BY BETHANY FRAZIER
Alas, you’re not losing it every 30 minutes. Once the intense sadness and cry-fests from your recent break up has coursed its way through and flipped your once safe world upside down, a new and unknown journey on the road to recovery starts to begin.
For me, it’s the first time, in a long time, I’m connecting back with me. At the same time, I’m gently healing the parts of myself, damaged by the emotional, physical and spiritual neglect I experienced in our unstimulating relationship.
It’s no surprise that we sometimes lose ourselves in our partner. Luckily, some of us cling to some form of consciousness, so we don’t lose ourselves completely. However, the parts of us that were lost likely were also damaged.
But every day, you come back alive. The more alive you become, it’s likely the more you see the relationship in a different light. The more you see it this way, the more you’ll resent her. The more you resent her, the more you try to let it all go and forgive her. This 24-seven cycle is what I call growth, my friends.
Being single is so interesting. From cooking dinner for one and watching whatever you want to seeing whoever you want, this whole me-myself-and-I thing settles in.
During my own journey, I’m not morphing into someone I’m not distracting myself with people who don’t know the genuine me. This is a good time to even put some acquaintance-types of friends on pause because they don’t nurture your growth. Their whole “you just need to sleep with someone, that’ll help you get over it” answer might not be the solution you want to hear.
The switch from a unit to individual is spiritual, if you let it be. By using the word spiritual, I mean a deep, blind dive into a sadness-drenched, physically painful, obsessive self-doubting whirlwind and, now, the start of a rebirth. The old and the new you start to collide.
One of my favorite things I’ve read (and re-read) is the concept of “conscious uncoupling” from Gwyneth Paltrow’s blog, Goop. This is some deep stuff and with an open mind, you might get the idea. Of course, we don’t feel this zen about it all the time.
Dr. Habib Sadeghi and Dr. Sherry Sami write in their article on the Goop site: “It seems ironic to say that a marriage coming apart is the cause of something else coming together, but it’s true. Conscious uncoupling brings wholeness to the spirits of both people who choose to recognize each other as their teacher. If they do, the gift they receive from their time together will neutralize their negative internal object that was the real cause of their pain in the relationship. If we can allow ourselves this gift, our exoskeleton of protection and imprisonment will fall away and offer us the opportunity to begin constructing an endoskeleton, an internal cathedral, with spiritual trace minerals like self-love, self-acceptance and self-forgiveness. This process allows us to begin projecting something different into the world because we’ve regained a missing part of our heart.”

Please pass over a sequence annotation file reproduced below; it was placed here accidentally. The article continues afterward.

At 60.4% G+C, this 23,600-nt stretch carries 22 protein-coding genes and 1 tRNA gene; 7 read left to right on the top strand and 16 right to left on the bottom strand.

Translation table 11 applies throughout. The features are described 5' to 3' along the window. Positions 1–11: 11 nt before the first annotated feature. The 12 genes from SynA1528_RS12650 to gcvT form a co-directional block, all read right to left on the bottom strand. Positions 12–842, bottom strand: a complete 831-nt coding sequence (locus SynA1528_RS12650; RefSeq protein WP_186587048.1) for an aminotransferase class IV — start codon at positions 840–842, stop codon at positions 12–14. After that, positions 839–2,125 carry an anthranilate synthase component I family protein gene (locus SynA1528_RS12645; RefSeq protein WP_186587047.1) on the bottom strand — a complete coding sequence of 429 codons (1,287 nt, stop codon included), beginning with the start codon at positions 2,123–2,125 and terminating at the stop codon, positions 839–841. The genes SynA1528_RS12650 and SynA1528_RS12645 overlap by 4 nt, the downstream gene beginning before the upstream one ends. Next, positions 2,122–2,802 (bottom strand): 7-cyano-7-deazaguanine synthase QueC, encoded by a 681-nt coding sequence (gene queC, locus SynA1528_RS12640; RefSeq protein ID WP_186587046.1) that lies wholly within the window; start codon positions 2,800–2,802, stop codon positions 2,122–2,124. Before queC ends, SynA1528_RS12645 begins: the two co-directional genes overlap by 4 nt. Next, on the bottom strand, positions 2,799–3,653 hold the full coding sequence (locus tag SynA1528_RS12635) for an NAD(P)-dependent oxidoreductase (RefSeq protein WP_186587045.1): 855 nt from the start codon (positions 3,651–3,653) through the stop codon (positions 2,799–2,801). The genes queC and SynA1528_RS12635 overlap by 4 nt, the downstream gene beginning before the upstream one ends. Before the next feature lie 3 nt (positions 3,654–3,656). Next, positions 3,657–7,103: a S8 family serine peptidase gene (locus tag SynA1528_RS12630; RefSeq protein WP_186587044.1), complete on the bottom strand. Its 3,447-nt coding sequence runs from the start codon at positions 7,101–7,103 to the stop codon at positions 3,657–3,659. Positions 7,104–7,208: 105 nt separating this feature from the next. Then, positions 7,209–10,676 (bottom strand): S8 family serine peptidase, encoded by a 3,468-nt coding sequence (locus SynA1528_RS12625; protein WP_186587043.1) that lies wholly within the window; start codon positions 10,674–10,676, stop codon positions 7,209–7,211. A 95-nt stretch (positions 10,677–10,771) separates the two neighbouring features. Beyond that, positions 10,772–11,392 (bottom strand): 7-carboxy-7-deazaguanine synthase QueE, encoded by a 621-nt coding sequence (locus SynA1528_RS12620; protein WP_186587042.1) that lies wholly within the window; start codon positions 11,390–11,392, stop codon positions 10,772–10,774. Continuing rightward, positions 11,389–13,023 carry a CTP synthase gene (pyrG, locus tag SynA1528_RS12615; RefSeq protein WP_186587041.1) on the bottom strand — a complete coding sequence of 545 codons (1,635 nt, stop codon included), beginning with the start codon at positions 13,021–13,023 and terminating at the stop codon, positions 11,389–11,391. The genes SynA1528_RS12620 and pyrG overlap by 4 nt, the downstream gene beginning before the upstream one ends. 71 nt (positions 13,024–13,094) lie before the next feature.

Your exoskeleton will shed everyday and your eyes will open every hour. One day, they’ll be so open that you’ll be thankful your relationship crushed your heart and spirit for that time.
So, while your getting used to the new quietness, there’s a strong self-revolution on its way. A better you — a little smarter, maybe more cautious, but a mended spirit, broken and reconstructed, all on your own.
Born a true Texas girl, Bethany U-Hauled to the beautiful, history-drenched city of Richmond, Virginia, for long distance love that eventually ended. In addition to obsessing and writing about Richmond’s food scene (restaurants, festivals, and trends), she’s a connoisseur of painting, aromatherapy, indie music and English accents. Find her stuff at Grub Like A Girl and One Check Or Two.